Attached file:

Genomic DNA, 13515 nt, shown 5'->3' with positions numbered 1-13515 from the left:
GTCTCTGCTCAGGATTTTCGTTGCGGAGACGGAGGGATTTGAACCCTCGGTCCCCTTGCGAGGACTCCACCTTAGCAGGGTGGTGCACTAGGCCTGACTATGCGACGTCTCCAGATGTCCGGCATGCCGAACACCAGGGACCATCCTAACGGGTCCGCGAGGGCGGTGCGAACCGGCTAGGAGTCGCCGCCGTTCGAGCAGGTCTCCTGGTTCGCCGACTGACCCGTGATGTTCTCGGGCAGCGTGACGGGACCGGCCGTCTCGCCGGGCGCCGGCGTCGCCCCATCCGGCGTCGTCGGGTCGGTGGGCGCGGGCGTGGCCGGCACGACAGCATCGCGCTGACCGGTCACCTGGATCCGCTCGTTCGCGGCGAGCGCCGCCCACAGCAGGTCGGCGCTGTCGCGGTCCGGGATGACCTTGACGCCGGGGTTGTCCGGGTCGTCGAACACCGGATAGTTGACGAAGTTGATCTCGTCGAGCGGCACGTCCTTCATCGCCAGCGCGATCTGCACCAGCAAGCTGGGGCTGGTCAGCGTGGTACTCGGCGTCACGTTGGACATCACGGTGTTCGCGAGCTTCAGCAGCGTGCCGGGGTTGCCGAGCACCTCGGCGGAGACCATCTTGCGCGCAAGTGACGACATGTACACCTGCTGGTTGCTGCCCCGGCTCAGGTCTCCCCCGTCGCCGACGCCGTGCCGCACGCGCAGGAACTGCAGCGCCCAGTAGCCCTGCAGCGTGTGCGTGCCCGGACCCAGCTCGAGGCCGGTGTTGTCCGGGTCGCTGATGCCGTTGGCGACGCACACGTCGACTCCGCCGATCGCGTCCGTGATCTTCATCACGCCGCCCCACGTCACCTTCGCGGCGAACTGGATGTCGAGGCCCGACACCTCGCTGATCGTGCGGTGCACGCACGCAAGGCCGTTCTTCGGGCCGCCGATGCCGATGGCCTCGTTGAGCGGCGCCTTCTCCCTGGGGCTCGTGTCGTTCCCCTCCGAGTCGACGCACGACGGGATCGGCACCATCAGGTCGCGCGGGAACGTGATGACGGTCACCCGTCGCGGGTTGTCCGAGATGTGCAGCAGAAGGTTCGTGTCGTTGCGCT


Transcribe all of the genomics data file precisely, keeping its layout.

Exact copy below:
Genomic DNA, 13515 nt, shown 5'->3' with positions numbered 1-13515 from the left:
GTCTCTGCTCAGGATTTTCGTTGCGGAGACGGAGGGATTTGAACCCTCGGTCCCCTTGCGAGGACTCCACCTTAGCAGGGTGGTGCACTAGGCCTGACTATGCGACGTCTCCAGATGTCCGGCATGCCGAACACCAGGGACCATCCTAACGGGTCCGCGAGGGCGGTGCGAACCGGCTAGGAGTCGCCGCCGTTCGAGCAGGTCTCCTGGTTCGCCGACTGACCCGTGATGTTCTCGGGCAGCGTGACGGGACCGGCCGTCTCGCCGGGCGCCGGCGTCGCCCCATCCGGCGTCGTCGGGTCGGTGGGCGCGGGCGTGGCCGGCACGACAGCATCGCGCTGACCGGTCACCTGGATCCGCTCGTTCGCGGCGAGCGCCGCCCACAGCAGGTCGGCGCTGTCGCGGTCCGGGATGACCTTGACGCCGGGGTTGTCCGGGTCGTCGAACACCGGATAGTTGACGAAGTTGATCTCGTCGAGCGGCACGTCCTTCATCGCCAGCGCGATCTGCACCAGCAAGCTGGGGCTGGTCAGCGTGGTACTCGGCGTCACGTTGGACATCACGGTGTTCGCGAGCTTCAGCAGCGTGCCGGGGTTGCCGAGCACCTCGGCGGAGACCATCTTGCGCGCAAGTGACGACATGTACACCTGCTGGTTGCTGCCCCGGCTCAGGTCTCCCCCGTCGCCGACGCCGTGCCGCACGCGCAGGAACTGCAGCGCCCAGTAGCCCTGCAGCGTGTGCGTGCCCGGACCCAGCTCGAGGCCGGTGTTGTCCGGGTCGCTGATGCCGTTGGCGACGCACACGTCGACTCCGCCGATCGCGTCCGTGATCTTCATCACGCCGCCCCACGTCACCTTCGCGGCGAACTGGATGTCGAGGCCCGACACCTCGCTGATCGTGCGGTGCACGCACGCAAGGCCGTTCTTCGGGCCGCCGATGCCGATGGCCTCGTTGAGCGGCGCCTTCTCCCTGGGGCTCGTGTCGTTCCCCTCCGAGTCGACGCACGACGGGATCGGCACCATCAGGTCGCGCGGGAACGTGATGACGGTCACCCGTCGCGGGTTGTCCGAGATGTGCAGCAGAAGGTTCGTGTCGTTGCGCT